Archive for March, 2005

SG Awards

Saturday, March 5th, 2005

Voting closes soon in the Sam and Jack awards and nominations open soon afterwards for the Stargate Fan Awards. That’s the same as the Stargate SG-1 Fan Awards for you old-timers, but Atlantis is now included so they dropped the SG-1.

The Charlie Card

Friday, March 4th, 2005

According to the Boston Metro, the MBTA is considering doing away with the thirty-year tradition of free outbound rides on the Green Line. While this isn’t a surprising move financially, the reason behind it is. The T apparently believes that the new “Charlie Card” (along the lines of NYC’s MetroCard) will speed fare collection enough to resume charging those of us who have slipped though the cracks in the name of expediency all these years.

All I can say is, that’s the best joke I’ve heard since the fare increase.

[Update] Apparently the Charlie Card is more like the DC SmarTrip RFID-ish system than the MetroCard slot-sucking readers, in which case it may actually perform as advertised.

Movin’ on up

Thursday, March 3rd, 2005

I finally got around to the MacOS X 10.3.8 upgrade. It installed fine, but it disabled uControl. I just downloaded the latest version, but I need to reboot before I have my caps-lock-as-control-key back.

On the fun side, I found a link to the Perturbed Desktop movie somewhere today (probably on /.) and checked out the associated essay about new PowerBook motion sensors.

Comment Copyright

Wednesday, March 2nd, 2005

iPod link of the day: Shuffle tips and tricks.
Bonus link: Playing audio books on a shuffle.

Phil Ringnalda linked an interesting post about who owns blog comments. While I agree that the commenter owns the copyright on their words, I think that by posting them in a public place commenters lose their control over that particular copy.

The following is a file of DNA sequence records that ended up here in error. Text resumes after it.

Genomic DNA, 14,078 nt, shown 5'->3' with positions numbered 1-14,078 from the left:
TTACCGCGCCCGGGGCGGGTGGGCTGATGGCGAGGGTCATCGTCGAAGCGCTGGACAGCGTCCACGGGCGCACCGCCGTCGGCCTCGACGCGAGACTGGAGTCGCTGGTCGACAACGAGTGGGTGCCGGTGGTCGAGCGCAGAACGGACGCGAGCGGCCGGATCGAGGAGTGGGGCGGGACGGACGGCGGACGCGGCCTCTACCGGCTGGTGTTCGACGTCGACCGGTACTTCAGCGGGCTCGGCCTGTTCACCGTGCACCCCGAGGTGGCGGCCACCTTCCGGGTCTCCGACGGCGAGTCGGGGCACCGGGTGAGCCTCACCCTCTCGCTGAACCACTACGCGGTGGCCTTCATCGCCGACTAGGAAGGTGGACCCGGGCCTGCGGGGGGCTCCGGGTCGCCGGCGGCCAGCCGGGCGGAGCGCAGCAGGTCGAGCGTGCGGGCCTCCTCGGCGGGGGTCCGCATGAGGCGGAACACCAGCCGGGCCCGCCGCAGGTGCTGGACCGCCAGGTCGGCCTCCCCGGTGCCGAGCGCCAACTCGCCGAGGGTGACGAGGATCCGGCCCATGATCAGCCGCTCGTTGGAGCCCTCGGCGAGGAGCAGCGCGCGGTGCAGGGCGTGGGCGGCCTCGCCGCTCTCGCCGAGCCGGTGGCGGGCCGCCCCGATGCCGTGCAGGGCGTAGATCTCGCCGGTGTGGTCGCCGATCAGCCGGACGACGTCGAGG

I think of this as the “bathroom wall” principle. If you write a poem on a bathroom wall, the owner of the restaurant isn’t obliged to erase it at your whim. Nor should he have to let you back into the bathroom to edit it yourself. He can stick a neon Guinness sign in the bathroom next to your poem. If he happens to hoist his double-wide restaurant onto the back of a trailer and move it to another city (or country), then the bathroom goes with him and he’s still not obliged to do anything about your poem.

The same goes for comments. Once you’re posted them somewhere, you’ve not only fixed them in a medium but also implicitly licensed that particular copy of your words to the owner of the wall where you wrote them for use as a wall decoration.

The Light Side

Tuesday, March 1st, 2005

True T Tale of the day: We lost half the train at Arlington. The power went out, we sat there for a while, there was a big clunk, then the power came back and we were moving again. When the train went out of service at Park Street, only one of the two cars we’d started with were there. I wonder what happened to the people on the second car. (Cue Twilight Zone music.) It goes without saying that it was a Breda train.

Jerie forwarded me this tale of a mini-switcher. Mini-switchers think they’re only mini-switching…mwhahahahaha!

Ahem. So here are my personal software habits/recommendations, exposed for all the world to see and emulate:

  • Quicksilver ( for keyboard-based navigation. If you’ve used ActiveWords for Windows, it’s something like that. Technically it’s still in beta, but it’s wildly popular. Another popular program along those lines is LaunchBar.
  • NetNewsWire ( for news feeds.
  • OmniOutliner and OmniGraffle ( are hard to describe, but you’ll find something useful to do with them.
  • CandyBar ( for fun. The boxed version came with Pixadex for icon storage.
  • iTerm ( for a tabbed terminal.
  • CyberDuck ( is a free FTP client. There are good commercial ones, too, but I’m cheap.

I’ve heard good things about Keynote and the iLife/iPages/i-other-stuff, but I don’t need them enough to pay for them.

Everything else I use regularly either came with the OS (Mail, Safari, iChat, iTunes) and/or is standard Unix software (Emacs, LaTeX, the built-in Apache server). If you need additions to the standard unix stuff, the place to get them is from Marc Liyanage ( or with fink (, in that order.